Onboard bars and lounges
With fewer seats than any other airline flying the double-decker aircraft, Korean Air has used the extra available space to install three onboard bars – co-designed in partnership with Absolut Vodka. The bars sport minimal Absolut branding with no visible logos, but feature three Korean Air signature Absolut cocktail drinks and a display tower.
One self-service bar is located in First Class at the front end of the main deck, while at the front of the upper deck there is another self-service bar and a four-person lounge area with built-in side tables and a magazine display. The aft lounge, appropriately called the Celestial Bar, is staffed full time with a bartender and incorporates a two-person sofa with reading lamps, a trio of lean-to cushions, and a flat-panel LCD on top of a magazine display.
Duty free display
Generating USD 201 million in duty free sales in 2011, Korean Air is seen as the world’s most successful in-flight retailer. As Koreans, together with the Chinese, top the list of duty free spenders in Asia Pacific, Korean Air is the first airline in the world to feature an onboard duty-free showcase which is located in the rear part of the A380’s lower deck, just in front of the stairs leading to the upper deck.
Designed by beauty brand L’Oréal’s travel-retail division Scental, the main function of the duty-free area is to showcase the airline’s duty-free offerings so passengers can get their hands on the best-selling items before making a purchase. The display complements the regular duty free cart service and is staffed by a full-time sales assistant. The bottles on display have a strong magnet on the bottom to prevent them from sliding in the event of turbulence. First Class passengers are invited to browse the goods on display and make purchases before anyone else, followed by Business Class and then other passengers. The orders placed by passengers are delivered to their seats later.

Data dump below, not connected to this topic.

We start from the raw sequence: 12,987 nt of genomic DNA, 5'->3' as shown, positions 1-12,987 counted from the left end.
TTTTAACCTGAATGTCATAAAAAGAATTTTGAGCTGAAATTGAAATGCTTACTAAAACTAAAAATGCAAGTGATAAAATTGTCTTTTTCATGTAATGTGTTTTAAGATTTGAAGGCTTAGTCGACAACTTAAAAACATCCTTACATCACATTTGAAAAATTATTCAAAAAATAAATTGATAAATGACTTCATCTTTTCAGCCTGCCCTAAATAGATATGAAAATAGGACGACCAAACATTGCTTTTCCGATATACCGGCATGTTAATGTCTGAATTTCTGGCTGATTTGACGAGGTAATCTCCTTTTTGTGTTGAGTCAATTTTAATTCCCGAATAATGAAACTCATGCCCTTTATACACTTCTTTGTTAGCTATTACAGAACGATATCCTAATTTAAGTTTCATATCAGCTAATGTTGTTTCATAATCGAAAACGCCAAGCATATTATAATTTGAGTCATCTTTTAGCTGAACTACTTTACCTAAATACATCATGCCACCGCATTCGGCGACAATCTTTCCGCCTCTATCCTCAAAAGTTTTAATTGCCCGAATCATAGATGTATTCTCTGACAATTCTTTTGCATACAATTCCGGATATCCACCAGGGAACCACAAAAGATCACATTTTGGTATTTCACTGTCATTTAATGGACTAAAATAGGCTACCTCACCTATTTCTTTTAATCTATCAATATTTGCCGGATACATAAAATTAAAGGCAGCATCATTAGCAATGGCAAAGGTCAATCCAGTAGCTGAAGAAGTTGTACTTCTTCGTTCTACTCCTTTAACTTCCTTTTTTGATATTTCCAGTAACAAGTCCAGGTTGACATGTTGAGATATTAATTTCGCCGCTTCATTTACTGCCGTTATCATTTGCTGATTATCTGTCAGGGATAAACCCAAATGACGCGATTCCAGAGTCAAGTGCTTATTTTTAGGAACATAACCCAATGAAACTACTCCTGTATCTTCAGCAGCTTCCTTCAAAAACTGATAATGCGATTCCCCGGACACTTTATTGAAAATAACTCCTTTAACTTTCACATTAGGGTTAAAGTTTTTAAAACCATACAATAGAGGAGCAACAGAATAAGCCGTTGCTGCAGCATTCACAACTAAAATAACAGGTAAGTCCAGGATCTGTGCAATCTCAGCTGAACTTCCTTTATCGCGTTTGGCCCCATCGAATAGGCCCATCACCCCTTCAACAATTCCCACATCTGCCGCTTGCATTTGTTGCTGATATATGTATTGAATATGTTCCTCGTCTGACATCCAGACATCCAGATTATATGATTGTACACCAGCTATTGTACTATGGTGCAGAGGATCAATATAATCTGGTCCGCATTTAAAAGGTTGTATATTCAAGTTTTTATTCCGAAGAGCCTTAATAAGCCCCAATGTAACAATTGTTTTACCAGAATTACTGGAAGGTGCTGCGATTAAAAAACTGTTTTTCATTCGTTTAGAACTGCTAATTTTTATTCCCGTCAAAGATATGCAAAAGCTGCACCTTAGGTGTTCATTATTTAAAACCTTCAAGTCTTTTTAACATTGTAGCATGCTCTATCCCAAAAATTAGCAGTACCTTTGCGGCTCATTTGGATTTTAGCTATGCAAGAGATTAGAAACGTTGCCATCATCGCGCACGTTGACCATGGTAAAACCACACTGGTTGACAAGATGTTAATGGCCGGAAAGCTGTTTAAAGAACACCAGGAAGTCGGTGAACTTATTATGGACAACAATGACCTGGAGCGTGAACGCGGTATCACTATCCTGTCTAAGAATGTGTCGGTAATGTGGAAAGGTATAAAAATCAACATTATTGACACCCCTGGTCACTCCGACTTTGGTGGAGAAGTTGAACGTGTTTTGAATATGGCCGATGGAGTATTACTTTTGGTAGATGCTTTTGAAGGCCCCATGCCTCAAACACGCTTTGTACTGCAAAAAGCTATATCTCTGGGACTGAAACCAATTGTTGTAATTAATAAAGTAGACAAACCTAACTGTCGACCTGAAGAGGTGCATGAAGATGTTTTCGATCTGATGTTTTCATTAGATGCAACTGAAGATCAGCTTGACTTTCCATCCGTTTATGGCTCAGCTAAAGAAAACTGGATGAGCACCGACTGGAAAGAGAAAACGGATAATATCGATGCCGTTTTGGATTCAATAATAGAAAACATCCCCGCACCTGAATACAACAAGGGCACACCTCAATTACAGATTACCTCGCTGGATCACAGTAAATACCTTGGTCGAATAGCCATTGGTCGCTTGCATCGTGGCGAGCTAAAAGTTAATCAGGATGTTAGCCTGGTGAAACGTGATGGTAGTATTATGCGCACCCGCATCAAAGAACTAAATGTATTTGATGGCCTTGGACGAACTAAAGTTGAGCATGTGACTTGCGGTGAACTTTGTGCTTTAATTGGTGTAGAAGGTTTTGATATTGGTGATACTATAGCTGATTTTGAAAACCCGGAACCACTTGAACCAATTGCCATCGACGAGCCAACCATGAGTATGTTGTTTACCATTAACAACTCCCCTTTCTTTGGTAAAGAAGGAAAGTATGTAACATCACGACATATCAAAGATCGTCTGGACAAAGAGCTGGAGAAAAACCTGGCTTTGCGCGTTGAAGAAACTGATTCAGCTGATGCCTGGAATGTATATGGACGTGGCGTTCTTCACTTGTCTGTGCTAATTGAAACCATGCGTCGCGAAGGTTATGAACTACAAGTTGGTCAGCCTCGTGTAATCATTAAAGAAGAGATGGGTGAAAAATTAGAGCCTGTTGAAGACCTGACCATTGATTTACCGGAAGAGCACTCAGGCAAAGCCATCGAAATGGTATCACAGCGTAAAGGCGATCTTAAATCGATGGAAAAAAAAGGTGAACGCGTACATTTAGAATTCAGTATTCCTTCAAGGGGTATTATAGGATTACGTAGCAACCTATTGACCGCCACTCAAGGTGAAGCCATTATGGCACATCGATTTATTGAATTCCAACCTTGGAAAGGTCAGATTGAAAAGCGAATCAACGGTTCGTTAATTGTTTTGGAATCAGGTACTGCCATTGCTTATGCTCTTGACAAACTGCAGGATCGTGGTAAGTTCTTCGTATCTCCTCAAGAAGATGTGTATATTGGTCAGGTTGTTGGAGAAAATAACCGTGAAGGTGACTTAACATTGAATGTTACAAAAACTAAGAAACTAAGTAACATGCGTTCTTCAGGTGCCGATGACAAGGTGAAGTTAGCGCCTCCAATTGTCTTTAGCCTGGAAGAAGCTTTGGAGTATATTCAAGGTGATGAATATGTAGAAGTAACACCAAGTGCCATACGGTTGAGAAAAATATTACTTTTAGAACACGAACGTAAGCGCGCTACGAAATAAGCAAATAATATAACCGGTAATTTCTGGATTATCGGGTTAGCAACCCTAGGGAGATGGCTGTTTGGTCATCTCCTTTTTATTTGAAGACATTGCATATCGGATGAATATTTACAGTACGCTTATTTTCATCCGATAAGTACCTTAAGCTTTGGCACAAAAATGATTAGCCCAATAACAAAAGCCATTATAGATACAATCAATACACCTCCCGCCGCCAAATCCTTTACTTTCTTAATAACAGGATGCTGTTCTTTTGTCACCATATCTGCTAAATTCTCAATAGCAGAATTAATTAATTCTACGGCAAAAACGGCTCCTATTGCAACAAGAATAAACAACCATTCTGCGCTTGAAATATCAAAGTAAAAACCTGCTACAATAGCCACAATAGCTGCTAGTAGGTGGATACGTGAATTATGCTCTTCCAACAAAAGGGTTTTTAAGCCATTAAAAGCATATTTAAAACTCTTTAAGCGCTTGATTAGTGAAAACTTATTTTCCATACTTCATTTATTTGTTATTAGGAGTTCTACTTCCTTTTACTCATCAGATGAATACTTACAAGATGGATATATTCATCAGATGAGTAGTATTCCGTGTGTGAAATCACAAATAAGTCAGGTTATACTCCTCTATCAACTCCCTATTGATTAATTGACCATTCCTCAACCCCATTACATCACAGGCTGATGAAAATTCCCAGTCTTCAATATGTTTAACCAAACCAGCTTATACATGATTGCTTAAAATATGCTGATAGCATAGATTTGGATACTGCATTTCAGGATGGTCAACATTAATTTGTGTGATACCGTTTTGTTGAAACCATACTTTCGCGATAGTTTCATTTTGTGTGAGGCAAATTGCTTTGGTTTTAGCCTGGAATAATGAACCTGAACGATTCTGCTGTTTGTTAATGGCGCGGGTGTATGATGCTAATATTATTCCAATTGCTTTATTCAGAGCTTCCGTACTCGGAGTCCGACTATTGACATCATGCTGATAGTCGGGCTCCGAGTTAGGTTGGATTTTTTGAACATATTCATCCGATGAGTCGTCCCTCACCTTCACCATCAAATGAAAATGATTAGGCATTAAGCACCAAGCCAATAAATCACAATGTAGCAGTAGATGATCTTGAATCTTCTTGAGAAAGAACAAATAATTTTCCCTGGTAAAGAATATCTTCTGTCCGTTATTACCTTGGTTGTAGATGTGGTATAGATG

Korean Air is an active proponent of Korean-style meals and organic produce. For example, passengers in all classes can choose to sample South Korea’s national dish – bibimbab – which is served with an instruction leaflet and ‘gochujang’ hot pepper paste. First class passengers can also opt for a lavish ‘hanjeongsik’ course.
Besides serving passengers local dishes, Korean Air also operates its own organic farm through its subsidiary Korea Airport Service. The airline’s Jedong Ranch is located 400 meters above sea level on the mid-slopes of Mt. Halla on Jeju, a volcanic island located off the south coast of South Korea. Here, the airline grows organic produce and raises organic ‘Jedong Han Woo’ beef and chicken for its in-flight meals. The organic beef and chicken are part of meals served in First Class, while passengers in Business Class can enjoy organic vegetables, salads, bread and cereals. The bottled water also comes from a volcanic mineral water spring at Jeju that is owned by Korean Air.
Responding to the growing demand for a healthy food option on long-haul flights, Korean Air since June 2011 has offered a low-calorie salmon salad or noodles dish to Economy Class passengers. The packaging of the dishes prominently features the calorie-count of the dishes.
In addition to the innovations featured on its flagship A380s and its local and organic food options, Korean Air offers passengers some other thoughtful amenities. Catering to the growing number of female passengers who make up 45 percent of its passengers, the airline recently refurbished its Prestige Lounge at Incheon Airport. Among the lounge’s new features is a dedicated area for female travellers, which includes a restroom, sleeping room and powder room. Korean Air is also one of the few airlines in the world to dedicate bathrooms onboard for use by female passengers only. The airline’s ‘ladies-only’ lavatory is decorated with pink coloured wallpapers, has a diaper board for babies and provides extra cosmetics.
At Incheon Airport, Korean Air also offers a coat storage service during the winter season where passengers travelling to sunnier destinations can leave their winter coat. After a five-day complimentary storage, a fee of KRW2,500 (USD 2.25, EUR 1,65) per day applies.
Another sympathetic initiative is Korean Air’s ‘Draw Your Own Plane’ campaign, which asked kids in elementary schools across South Korea to make a drawing inspired by South Korea’s heritage. The winning creations were featured on the livery of a Korean Air B747-400 that operates between Seoul’s Gimpo airport and South Korea’s port city of Busan.